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Michigan has 100-plus new public EV chargers. Here’s where to find them.

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Michigan’s electric vehicle infrastructure is growing faster than the national average.

A map of Michigan's DC fast charging stations for electric vehicles as of Tuesday, May 7, 2023. An interactive version of the map is available in the story below. (Map by Scott Levin | MLive.com)

In 2023, the state increased its number of public direct current (DC) fast charging stations by 52%. That topped the U.S. increase of 47%, according to Anderson Economic Group, an East Lansing-area consulting group.

DC fast chargers can fully charge an electric vehicle in about 30 minutes, making them the ideal infrastructure for public stations. The alternative Level 1 and Level 2 AC chargers can take from one to two hours to several hours, depending on the charger and vehicle.

As of Tuesday, May 7, Michigan had 315 public DC fast charging stations, according to data from the U.S. Department of Energy. It added 102 stations in 2023 and has added 17 this year.

The state also has 1,141 Level 2 charging stations.

Related: Michigan secures $1.8M to fix these 172 broken EV chargers

Affordability and limited availability of charging stations continue to affect demand for electric vehicles, said Cristina Benton, director of market and industry analysis for Anderson Economic Group. Improving access to chargers would help increase EV demand, she said.

“To address range anxiety, Michigan’s tourism hot spots, rural areas and major transportation corridors need more DC fast charging stations, and they must be reliably operational,” Benton said in a statement.

Most of the state’s charging stations are in the lower half of the Lower Peninsula. They’re largely concentrated in urban areas of Ann Arbor, Detroit, Grand Rapids, Kalamazoo and Lansing.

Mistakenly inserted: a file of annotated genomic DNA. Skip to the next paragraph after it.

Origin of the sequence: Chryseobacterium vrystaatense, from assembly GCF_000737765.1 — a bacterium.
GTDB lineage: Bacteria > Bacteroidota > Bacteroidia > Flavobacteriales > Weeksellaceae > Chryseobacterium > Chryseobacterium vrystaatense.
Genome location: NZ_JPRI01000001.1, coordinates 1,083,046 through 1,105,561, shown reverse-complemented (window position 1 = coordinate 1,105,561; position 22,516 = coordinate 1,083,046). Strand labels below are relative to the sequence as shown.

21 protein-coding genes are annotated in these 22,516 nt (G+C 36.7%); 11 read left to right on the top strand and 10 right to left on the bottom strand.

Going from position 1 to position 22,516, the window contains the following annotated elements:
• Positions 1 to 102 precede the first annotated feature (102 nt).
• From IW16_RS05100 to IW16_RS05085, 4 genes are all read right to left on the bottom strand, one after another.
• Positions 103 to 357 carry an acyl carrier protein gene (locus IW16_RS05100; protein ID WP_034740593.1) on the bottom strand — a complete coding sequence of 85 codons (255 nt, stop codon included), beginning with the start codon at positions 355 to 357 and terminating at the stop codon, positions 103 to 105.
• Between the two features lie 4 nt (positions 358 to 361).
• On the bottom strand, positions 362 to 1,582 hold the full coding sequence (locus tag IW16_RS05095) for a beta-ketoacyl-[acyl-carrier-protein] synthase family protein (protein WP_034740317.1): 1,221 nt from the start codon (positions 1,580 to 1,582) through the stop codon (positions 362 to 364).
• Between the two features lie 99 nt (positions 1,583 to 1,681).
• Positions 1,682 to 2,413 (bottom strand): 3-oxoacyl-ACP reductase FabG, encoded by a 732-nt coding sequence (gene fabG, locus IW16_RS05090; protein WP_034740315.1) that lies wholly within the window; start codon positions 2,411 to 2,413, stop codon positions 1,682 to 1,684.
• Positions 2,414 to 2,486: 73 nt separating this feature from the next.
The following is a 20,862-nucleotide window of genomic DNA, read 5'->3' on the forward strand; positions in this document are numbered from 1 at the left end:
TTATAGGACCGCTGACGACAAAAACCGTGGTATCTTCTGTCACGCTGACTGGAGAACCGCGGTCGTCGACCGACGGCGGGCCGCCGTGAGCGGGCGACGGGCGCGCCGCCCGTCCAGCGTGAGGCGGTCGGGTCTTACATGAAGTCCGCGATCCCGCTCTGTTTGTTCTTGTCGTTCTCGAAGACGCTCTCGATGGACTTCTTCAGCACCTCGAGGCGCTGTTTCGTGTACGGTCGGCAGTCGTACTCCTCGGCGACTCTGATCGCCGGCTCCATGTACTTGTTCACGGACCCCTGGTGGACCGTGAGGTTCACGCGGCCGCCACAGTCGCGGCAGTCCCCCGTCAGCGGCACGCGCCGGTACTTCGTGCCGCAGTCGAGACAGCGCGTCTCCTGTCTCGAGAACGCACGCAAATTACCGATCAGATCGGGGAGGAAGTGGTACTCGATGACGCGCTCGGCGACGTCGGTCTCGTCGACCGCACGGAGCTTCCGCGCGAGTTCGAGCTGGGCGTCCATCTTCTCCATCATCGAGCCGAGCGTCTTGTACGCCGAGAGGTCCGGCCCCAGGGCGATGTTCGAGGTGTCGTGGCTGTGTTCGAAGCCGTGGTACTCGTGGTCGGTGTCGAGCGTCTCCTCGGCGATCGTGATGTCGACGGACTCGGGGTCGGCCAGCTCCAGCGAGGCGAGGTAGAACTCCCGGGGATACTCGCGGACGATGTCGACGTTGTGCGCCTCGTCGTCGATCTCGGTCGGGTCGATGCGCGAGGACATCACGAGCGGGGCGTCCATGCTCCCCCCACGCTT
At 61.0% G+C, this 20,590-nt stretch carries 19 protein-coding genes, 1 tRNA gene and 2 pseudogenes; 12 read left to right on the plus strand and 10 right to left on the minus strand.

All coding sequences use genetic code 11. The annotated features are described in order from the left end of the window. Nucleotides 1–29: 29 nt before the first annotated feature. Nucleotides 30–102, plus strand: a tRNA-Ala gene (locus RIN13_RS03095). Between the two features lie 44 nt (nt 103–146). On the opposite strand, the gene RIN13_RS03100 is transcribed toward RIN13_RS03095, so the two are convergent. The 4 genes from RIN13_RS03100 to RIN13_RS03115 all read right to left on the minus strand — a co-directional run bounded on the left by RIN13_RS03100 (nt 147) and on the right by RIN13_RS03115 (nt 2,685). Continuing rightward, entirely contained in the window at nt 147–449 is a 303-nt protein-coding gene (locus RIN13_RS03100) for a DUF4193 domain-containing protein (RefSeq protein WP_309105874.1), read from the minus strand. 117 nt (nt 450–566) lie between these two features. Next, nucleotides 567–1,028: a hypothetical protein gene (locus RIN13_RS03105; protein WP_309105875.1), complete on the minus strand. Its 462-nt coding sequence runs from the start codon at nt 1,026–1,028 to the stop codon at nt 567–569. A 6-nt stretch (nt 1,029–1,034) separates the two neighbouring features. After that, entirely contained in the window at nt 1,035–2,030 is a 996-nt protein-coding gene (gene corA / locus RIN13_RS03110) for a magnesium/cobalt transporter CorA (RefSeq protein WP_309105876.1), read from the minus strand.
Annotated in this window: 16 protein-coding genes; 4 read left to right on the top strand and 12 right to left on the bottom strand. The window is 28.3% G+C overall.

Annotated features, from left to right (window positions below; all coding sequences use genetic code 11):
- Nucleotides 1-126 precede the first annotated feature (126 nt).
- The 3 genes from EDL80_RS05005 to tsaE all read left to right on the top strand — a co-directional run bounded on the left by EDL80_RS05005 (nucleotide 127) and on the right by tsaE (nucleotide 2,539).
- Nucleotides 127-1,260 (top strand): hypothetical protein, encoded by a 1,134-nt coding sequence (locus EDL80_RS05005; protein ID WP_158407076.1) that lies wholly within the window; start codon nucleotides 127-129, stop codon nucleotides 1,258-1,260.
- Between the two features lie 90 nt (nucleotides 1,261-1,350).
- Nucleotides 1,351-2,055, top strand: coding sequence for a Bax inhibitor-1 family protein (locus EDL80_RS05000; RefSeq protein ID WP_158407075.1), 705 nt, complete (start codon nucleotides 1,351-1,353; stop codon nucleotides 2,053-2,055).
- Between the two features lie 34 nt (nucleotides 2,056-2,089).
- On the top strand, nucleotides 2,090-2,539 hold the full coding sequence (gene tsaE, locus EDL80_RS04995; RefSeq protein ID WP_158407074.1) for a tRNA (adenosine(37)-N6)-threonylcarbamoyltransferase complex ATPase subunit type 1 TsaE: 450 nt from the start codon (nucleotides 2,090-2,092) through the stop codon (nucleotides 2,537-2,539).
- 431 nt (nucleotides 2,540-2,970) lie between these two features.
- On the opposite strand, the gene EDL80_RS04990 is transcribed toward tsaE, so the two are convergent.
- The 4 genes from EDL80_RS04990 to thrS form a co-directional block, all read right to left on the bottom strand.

While there are limited charging stations in northern Michigan, there are more than 40 stations north of Clare, including nine in the Upper Peninsula.

Charging stations can be found at car dealerships, gas stations, grocery stores, office buildings, airports, parks and shopping centers. Many are available 24/7, while some have hours that match the business on premises.

Some stations are free to use, like the Nissan dealerships in Ann Arbor, Farmington Hills and Okemos, or Chevrolet dealerships in Grand Rapids, Holland and Novi. Other stations charge a small connection fee, plus an additional charge per minute or kilowatt hour.

Related: New vehicles cost 27% more than in 2018. Used cars are up too.

Michigan ranks seventh in the nation in total fast charger count, but 23rd in the number of fast chargers per capita.

Still, electric charging stations are still a long way from matching the accessibility of gas stations.

Anderson Economic Group found that nearly 20% of Michigan residents live within a 10-minute round trip drive of a public charging station, but 84% live that distance from a gas station. Gas stations can also often service more customers with a quicker turnaround than charging stations.

Nationally, electric vehicle sales continue to increase year-over-year, but the growth has slowed, according to data from Cox Automotive.

With 268,909 new purchases, EV accounted for 7.3% of new vehicle sales during the first quarter of 2024. That was up 2.6% from the first quarter of 2023, but down 15.2% from the last quarter of 2023, the first quarter-over-quarter decline since mid-2020.

For an up-to-date look at Michigan’s charging infrastructure, visit the U.S. Department of Energy’s Alternative Fuel Data Center.


This article first appeared at MLive.

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